Vacation Homes In High Demand

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The owners of this property share their vacation home with paying guests when not using it themselves. It has been a win – win scenareo for over ten years and the rental income helped to offset a total remodel of the property in 2014..

Today I’m sharing an artical that recently appeared in The Journal Gazette with some interesting facts and statistics.  I often receive calls from prospective owner-clients, asking for insights into our local vacation rental market; some prior to buying a property and some who are thinking of renting out the property they already own.  It is absolutely amazing how rapidly the vacation rental market has exploded over the past few years … and is still growing … both as a personal and a financial investment, as Michele Lerner explains below.

Vacation Homes In High Demand

MICHELE LERNER | Washington Post

October 18, 2015 1:01 AM 

If you’re thinking about buying a vacation home, you aren’t alone.

Vacation home sales across the country are soaring, mainly for two reasons: Declining prices mean deals can be had, and empty nesters are flooding into the market.

Baby boomers looking ahead to their days of leisure are snapping up vacation homes at a faster pace than ever, particularly in beach resorts in the South and the West.

Vacation home sales rose 57.4 percent in 2014 compared with 2013 and reached a record high, according to the National Association of Realtors.

In fact, vacation homes now represent 21 percent of all home sales, the highest share since NAR began tracking the market in 2003. An estimated 1.13 million vacation homes were bought last year, up from 717,000 in 2013.

“There are several factors driving vacation home sales, but one of the main ones is pure demographics, with baby boomers nearing retirement age or already retired who plan to downsize,” says Jessica Lautz, director of surveys and communications for NAR in Washington, D.C.

“One in five of vacation home buyers say they plan to live in the home full time in the future.”

Baby boomers aren’t the only ones getting into the game. Some younger families with investment income or home equity from appreciating home values are opting to buy vacation homes to serve as a place to generate memories with their families, invest for the future and generate income from short-term rentals to offset their own vacation costs.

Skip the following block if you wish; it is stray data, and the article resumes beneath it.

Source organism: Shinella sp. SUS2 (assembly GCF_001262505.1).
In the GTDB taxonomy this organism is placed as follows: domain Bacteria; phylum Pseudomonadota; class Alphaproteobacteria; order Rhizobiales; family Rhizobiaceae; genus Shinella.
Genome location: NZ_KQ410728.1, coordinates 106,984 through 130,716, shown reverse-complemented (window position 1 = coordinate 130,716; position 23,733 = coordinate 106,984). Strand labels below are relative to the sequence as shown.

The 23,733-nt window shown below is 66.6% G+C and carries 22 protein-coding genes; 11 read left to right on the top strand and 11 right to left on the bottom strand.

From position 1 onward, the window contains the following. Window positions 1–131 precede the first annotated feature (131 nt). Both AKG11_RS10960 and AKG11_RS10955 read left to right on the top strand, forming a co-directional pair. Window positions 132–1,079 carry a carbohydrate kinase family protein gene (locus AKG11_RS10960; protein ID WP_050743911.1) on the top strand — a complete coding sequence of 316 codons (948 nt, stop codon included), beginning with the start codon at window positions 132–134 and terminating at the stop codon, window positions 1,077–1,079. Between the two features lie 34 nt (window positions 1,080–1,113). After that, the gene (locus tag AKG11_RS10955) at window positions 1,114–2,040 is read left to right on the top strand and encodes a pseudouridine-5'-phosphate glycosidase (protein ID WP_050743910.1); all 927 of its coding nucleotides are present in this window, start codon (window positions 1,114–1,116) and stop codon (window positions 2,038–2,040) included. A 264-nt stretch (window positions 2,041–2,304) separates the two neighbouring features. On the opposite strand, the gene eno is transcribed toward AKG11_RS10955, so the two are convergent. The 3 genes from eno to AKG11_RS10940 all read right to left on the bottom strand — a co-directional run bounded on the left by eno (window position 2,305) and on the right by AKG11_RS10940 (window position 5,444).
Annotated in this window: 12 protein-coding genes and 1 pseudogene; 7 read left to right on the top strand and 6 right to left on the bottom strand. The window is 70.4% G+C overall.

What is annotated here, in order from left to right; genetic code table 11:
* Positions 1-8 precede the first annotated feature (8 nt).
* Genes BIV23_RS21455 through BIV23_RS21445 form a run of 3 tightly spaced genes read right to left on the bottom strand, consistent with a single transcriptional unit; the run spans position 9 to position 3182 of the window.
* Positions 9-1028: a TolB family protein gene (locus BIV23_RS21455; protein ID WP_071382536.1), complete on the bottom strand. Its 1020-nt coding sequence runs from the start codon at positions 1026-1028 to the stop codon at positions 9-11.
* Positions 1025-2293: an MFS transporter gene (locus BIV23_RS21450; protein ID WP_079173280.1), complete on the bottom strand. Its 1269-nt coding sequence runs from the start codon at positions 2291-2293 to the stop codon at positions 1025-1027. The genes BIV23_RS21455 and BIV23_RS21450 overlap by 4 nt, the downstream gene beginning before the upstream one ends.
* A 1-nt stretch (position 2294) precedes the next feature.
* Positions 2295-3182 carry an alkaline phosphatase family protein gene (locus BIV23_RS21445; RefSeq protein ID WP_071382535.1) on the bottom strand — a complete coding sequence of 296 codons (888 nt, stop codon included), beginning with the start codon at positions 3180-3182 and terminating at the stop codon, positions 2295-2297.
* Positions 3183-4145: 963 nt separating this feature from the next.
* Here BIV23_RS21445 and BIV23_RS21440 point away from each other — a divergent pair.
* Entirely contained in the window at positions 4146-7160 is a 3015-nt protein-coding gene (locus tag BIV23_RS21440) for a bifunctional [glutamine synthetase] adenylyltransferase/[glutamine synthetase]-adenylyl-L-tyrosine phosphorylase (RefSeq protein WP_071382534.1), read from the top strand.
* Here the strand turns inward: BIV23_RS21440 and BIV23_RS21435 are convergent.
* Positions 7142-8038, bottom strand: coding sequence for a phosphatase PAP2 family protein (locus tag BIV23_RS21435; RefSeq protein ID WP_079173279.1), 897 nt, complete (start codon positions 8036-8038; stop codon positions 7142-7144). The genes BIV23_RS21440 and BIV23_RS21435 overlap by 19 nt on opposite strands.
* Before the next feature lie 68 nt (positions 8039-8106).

One-third of vacation home buyers plan to use their property as a family retreat, and 13 percent bought for future price appreciation, according to NAR’s research.

“The rise in the stock market last year contributed to the spike in vacation home sales,” Lautz says. “Thirty percent of all vacation home sales were all-cash purchases, and even among those who financed their homes, 48 percent made a down payment of 30 percent or more.”

Lautz says these cash sales were a little easier to make because of the lower median cost of vacation homes, which fell 11.1?percent from $168,700 in 2013 to $150,000 in 2014 in spite of increased demand. She says 45 percent of vacation homes bought in 2014 were distressed sales, meaning they were a foreclosure or short sale.

“People are also buying relatively small homes, with a median size of 1,500 square feet,” Lautz says. “Some choose to buy condos and townhouses, which are 46 percent of the market, compared to 54 percent of single-family homes.”

Buyers of vacation homes traditionally prefer to buy a place close to their primary residence so they can get there on weekends with ease. But according to research by HomeAway, a vacation rental website, that pattern is changing.

The average vacation home bought in 2013 was 322 miles from a primary residence, compared with 49?miles away in 2003.

Beach resort properties are the most popular, attracting 40 percent of buyers, compared with 19 percent in the country and 17 percent in the mountains, according to NAR’s survey.

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T.O.T. – ALL Vacation Rental Owners Need to Know

335ed1_d276eede1f154ae4ba391f6d2511658bThis week the property owners and management companies who have vacation rental permits in the city of Rancho Mirage were sent an email regarding T.O.T. (transient occupancy tax).  Besides the deadlines for tax submission, the email also reminded owners of the consequences of tax fraud which some owners may not realize they are doing right now.

Long term vacation rentals are generally understood to be rentals of one month or longer.  There may be variances in each city’s definition of the length of these rentals; for some cities it is twenty-eight nights, some thirty and others thirty-one.  You should know that booking a reservation for a one month stay to avoid T.O.T. or to satisfy your HOA (home owners association) rules on length of renter stays, is consider fraud and a felony.  In other words, if you receive an inquiry for a week, three nights, or even one night short of the minimum nights required by your city as a long term rental, and you are audited, you could be charged with fraud.  Depending on the views of your city’s officials on vacation rentals, there could be fines or more serious consequences.